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  1. #1
    4 Star Lounger
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    How to define a discretionary break (without hyphen) in Word

    A discretionary break means, "it's OK to insert a line break at this point, but if you do, do not display a hyphen." It's useful in long file names and path names, where the hyphen would create ambiguity: is it actually part of the name or not?

    Unfortunately Word does not have a "discretionary break" character.

    I just figured out a way to get almost the same result: use a discretionary hyphen and set its color to match the background color. If Word uses the line break it displays the hyphen, but since it matches the background color, it is invisible.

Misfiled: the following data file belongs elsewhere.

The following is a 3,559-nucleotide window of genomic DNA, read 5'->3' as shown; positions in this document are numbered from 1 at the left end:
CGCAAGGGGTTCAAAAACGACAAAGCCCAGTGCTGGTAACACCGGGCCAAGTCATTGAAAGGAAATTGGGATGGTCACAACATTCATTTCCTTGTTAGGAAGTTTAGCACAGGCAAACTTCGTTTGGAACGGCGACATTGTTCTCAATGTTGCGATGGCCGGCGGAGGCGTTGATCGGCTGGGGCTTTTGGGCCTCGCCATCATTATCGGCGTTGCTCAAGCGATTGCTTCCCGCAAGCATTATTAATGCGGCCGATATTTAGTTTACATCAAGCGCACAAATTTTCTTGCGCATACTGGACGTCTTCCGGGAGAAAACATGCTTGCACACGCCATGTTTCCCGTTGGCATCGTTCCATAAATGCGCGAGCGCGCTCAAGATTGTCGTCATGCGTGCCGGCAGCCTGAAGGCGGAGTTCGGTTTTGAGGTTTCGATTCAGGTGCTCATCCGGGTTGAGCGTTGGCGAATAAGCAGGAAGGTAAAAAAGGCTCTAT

This is equivalent to a true discretionary break except in two cases. First, if the text is justified, the invisible hyphen results in a short line. Second, if there is no room for a hyphen after the break point, a true discretionary break would create a break anyway, but an invisible hyphen won't.

    BTW, I tried making the hyphen hidden before I changed its color, but that didn't work (Word did not break at all).

  2. #2
    3 Star Lounger
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    Use a "no-width optional break" character, either from the Insert > Symbol > More Symbols > Special Characters dialog or by inserting Unicode 200C. This solves your problems, although it also makes the spell checker complain.

    Thanks to Peter Jamieson, who wrote about this in http://www.pcreview.co.uk/forums/no-...-t3990903.html.

  3. #3
    3 Star Lounger
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    Tricky stuff and 'cunning' solutions! Appreciate it.
    Thanks to two j's.

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